“Garbage Rolled up in Cans”: Experts Explain Why You Shouldn’t Buy Canned Sprat in Tomato

Canned food on the shelves is falsified. The fish has probably been stored for a long time and can cause poisoning.

Sprat in tomato is a popular, inexpensive, and, until recently, tasty product. Now even technologists don’t want to try this canned food. They say that the product does not meet any standard and may even cause poisoning.

All the jars passed the leak test, but the canned food itself raised many questions. First of all, all manufacturers put in little fish. In a few cans, a few were intact-with heads and entrails; in others, the fish had lost their shape and the carcasses were not held together.

Sydorenko assumed that the canned fish was falsified. It is possible that the fish had been stored for a very long time before being canned, and could cause poisoning.

Questions also arose about the quality and quantity of the sauce. It is possible that the producers abuse sugar and flour to make the sauce thicker and to hide the true taste of the stale fish.

“It doesn’t meet any standard at all! I don’t want to try it. I think it’s dangerous to try it,” said student Pavlo Batsyura.

Why quality tomato sprouts disappeared from the shelves

Producers say that fried sprat has disappeared from Ukrainian shelves because of its high price. However, they continue to produce it, but not for the Ukrainian market.

“We make fried sprat, but for America, for Israel… It’s more expensive, the oil is expensive,” the producers explain.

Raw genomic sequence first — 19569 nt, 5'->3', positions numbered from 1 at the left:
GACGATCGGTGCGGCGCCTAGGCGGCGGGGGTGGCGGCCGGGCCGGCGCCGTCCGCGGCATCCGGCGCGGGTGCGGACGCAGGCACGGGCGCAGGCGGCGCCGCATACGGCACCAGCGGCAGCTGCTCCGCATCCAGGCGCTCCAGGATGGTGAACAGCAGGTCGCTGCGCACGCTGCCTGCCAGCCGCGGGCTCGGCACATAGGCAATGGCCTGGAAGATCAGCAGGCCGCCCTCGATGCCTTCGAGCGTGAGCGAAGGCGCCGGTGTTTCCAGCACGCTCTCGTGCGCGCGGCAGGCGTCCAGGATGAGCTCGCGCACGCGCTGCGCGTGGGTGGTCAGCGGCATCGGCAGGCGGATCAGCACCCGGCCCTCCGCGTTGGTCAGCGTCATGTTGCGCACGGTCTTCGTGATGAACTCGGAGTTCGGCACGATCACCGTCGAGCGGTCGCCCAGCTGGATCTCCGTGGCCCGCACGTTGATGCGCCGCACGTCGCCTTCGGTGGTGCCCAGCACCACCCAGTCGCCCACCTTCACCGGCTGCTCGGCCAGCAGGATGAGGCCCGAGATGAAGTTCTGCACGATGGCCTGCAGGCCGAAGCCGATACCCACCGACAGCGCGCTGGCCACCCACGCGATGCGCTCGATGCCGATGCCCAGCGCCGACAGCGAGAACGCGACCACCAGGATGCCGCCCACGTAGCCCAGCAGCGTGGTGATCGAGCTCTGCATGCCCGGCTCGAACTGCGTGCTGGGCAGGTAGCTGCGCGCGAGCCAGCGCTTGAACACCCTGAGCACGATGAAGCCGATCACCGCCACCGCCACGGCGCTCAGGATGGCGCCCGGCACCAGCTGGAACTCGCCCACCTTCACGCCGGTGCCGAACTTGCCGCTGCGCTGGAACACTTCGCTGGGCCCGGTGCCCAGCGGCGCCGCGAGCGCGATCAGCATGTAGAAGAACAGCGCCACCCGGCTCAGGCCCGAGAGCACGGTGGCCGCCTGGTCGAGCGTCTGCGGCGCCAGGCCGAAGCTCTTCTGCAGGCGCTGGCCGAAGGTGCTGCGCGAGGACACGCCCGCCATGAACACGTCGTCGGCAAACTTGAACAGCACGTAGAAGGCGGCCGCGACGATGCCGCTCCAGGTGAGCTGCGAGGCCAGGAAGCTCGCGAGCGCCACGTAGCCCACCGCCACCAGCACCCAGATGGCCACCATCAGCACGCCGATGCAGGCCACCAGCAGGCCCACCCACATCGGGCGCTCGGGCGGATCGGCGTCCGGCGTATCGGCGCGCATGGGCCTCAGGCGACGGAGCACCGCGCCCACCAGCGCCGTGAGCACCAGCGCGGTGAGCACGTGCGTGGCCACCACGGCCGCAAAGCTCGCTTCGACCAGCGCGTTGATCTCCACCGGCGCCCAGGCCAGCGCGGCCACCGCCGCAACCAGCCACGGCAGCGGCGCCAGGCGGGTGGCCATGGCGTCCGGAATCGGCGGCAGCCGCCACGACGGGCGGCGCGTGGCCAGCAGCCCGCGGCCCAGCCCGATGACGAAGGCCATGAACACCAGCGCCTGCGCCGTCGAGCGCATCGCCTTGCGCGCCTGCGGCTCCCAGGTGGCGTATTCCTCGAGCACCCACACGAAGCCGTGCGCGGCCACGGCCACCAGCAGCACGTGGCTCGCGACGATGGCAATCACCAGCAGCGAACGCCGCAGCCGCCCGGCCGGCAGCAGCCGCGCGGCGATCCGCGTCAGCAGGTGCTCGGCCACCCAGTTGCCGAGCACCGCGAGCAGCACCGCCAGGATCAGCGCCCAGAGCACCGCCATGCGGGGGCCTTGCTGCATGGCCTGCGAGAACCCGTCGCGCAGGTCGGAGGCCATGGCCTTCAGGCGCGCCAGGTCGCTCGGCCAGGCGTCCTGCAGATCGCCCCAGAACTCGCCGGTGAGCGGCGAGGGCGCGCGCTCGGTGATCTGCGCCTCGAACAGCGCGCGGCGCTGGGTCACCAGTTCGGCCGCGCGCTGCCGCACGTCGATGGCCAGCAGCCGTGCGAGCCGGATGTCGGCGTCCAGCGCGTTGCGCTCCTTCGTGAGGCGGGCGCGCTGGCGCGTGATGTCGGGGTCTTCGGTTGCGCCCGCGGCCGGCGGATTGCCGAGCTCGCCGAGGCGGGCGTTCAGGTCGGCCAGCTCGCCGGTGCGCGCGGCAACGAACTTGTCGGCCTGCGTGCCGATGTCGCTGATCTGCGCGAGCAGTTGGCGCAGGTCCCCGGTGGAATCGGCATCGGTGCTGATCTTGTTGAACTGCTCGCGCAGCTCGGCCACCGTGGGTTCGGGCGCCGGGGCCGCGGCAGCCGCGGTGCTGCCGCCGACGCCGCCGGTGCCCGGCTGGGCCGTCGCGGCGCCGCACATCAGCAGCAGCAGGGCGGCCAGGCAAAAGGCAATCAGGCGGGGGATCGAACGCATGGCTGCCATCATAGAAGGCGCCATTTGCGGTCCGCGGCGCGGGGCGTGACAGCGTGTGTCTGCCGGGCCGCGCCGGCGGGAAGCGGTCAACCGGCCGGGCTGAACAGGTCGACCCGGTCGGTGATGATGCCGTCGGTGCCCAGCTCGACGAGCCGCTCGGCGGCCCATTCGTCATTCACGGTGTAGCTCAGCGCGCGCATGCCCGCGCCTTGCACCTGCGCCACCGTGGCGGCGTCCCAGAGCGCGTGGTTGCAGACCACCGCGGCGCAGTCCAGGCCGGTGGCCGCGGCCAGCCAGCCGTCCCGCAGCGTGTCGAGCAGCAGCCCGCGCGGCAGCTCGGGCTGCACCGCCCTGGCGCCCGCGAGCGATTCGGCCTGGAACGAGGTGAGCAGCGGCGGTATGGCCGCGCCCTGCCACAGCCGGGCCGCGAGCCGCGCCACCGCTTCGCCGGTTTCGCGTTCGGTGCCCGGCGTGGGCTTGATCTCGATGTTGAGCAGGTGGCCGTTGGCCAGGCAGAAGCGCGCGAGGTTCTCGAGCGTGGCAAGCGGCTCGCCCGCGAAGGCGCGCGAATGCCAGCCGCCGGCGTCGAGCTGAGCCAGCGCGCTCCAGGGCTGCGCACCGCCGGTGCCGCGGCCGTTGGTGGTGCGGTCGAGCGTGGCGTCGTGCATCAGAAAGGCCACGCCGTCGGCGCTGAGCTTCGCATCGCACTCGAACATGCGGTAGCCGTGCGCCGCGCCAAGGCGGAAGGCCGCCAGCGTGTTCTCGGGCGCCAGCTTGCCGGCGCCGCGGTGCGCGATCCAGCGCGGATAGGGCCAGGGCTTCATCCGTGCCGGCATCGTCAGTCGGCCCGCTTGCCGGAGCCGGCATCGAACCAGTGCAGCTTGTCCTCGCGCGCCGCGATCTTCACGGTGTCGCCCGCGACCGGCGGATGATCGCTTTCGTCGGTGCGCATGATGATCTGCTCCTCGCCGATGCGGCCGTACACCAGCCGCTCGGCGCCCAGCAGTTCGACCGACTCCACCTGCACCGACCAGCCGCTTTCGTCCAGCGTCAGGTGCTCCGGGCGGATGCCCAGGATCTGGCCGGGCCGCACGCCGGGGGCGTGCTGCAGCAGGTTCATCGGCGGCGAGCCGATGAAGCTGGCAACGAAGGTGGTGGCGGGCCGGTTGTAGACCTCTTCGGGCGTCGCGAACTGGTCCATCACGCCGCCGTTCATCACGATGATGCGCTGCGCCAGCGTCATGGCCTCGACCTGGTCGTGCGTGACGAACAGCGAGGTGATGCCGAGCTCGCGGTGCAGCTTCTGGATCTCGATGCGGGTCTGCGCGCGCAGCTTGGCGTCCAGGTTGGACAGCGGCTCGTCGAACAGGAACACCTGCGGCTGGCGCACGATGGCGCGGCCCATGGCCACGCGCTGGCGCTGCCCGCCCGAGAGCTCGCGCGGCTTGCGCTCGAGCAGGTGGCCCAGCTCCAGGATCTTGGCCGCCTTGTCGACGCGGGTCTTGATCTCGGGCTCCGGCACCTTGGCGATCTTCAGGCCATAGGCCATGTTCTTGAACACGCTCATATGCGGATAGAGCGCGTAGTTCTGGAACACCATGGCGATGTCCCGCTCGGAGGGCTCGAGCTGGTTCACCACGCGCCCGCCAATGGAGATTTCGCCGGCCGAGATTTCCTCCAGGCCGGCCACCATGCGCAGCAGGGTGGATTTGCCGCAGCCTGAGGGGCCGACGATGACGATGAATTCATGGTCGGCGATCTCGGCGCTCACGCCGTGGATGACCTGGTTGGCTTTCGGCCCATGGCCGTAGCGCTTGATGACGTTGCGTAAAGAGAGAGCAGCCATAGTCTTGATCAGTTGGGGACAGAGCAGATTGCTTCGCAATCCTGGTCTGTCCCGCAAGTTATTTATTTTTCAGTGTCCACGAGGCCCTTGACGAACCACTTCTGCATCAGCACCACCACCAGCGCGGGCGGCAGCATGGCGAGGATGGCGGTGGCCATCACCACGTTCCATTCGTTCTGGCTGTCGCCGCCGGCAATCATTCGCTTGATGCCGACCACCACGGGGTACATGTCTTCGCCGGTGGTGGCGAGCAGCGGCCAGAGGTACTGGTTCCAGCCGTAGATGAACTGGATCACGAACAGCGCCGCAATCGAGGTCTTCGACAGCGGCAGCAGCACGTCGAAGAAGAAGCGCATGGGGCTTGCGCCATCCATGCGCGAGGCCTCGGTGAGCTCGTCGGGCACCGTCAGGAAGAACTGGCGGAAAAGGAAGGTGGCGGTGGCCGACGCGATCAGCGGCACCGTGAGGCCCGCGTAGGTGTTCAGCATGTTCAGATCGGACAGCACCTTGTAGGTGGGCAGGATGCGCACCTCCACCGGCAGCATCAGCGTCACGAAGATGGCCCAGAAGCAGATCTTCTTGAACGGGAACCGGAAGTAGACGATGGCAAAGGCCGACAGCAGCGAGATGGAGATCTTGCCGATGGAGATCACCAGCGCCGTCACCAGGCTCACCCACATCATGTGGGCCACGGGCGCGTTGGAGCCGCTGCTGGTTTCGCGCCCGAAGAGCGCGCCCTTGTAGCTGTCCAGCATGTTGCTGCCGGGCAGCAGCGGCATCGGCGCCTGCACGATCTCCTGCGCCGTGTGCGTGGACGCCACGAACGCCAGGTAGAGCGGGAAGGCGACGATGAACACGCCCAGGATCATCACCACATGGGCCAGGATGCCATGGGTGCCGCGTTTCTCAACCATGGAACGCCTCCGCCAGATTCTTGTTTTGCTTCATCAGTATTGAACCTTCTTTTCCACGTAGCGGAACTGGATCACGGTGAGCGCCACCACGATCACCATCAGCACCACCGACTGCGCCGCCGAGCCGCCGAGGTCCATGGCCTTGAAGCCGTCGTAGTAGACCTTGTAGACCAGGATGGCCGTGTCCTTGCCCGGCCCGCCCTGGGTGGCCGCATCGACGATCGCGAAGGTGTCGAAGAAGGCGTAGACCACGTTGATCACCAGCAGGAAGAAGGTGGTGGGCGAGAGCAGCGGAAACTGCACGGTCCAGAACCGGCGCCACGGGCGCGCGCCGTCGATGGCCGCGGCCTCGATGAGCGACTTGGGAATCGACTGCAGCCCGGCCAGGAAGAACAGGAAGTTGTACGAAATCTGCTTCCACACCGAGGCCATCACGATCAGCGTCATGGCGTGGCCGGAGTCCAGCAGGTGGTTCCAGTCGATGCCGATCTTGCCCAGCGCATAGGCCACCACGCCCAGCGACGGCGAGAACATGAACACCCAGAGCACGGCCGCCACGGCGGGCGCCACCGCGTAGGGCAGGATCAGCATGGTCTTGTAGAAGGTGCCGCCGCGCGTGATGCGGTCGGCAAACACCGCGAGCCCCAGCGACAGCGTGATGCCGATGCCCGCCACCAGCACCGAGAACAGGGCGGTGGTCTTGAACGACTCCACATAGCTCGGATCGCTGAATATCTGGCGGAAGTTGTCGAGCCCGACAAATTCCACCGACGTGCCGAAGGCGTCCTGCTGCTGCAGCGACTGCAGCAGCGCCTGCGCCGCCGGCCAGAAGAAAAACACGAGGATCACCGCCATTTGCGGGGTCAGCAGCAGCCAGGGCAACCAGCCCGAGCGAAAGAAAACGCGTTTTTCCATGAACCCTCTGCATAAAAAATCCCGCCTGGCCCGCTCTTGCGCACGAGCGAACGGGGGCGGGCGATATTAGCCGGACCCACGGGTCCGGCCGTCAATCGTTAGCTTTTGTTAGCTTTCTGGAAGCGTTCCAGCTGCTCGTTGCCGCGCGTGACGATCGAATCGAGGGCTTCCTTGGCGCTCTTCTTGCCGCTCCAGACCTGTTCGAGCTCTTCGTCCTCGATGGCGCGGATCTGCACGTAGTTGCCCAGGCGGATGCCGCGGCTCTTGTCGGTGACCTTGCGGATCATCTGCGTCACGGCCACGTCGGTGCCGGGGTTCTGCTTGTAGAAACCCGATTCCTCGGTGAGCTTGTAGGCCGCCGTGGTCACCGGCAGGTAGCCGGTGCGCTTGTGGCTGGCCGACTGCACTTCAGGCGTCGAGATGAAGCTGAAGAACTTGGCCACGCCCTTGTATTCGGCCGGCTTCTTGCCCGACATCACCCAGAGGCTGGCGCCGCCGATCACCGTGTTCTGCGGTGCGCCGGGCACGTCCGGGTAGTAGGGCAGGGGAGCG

What should be the quality of tomato specks?

According to DSTU, high-quality sprat in tomato should be decapitated, the fish should be even and of the same size.

But most producers have decided to forget about state standards when producing a product for the domestic market.

They are ready to supply a quality product for Ukrainians as well. To do this, one of the chains has to order a batch that is currently being shipped from our fish farms to the United States and Israel. At the same time, the price of such sprat in tomato will skyrocket.

“But what is better: to buy cheaper to throw away a fake, or more expensive, but definitely tasty? So far, there is no such choice. Only garbage rolled up in cans. A shadow of a forgotten brand,” journalist Konstantin Grubich summarized.

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Written by Emma Miller

I am a registered dietitian nutritionist and own a private nutrition practice, where I provide one-on-one nutritional counseling to patients. I specialize in chronic disease prevention/ management, vegan/ vegetarian nutrition, pre-natal/ postpartum nutrition, wellness coaching, medical nutrition therapy, and weight management.

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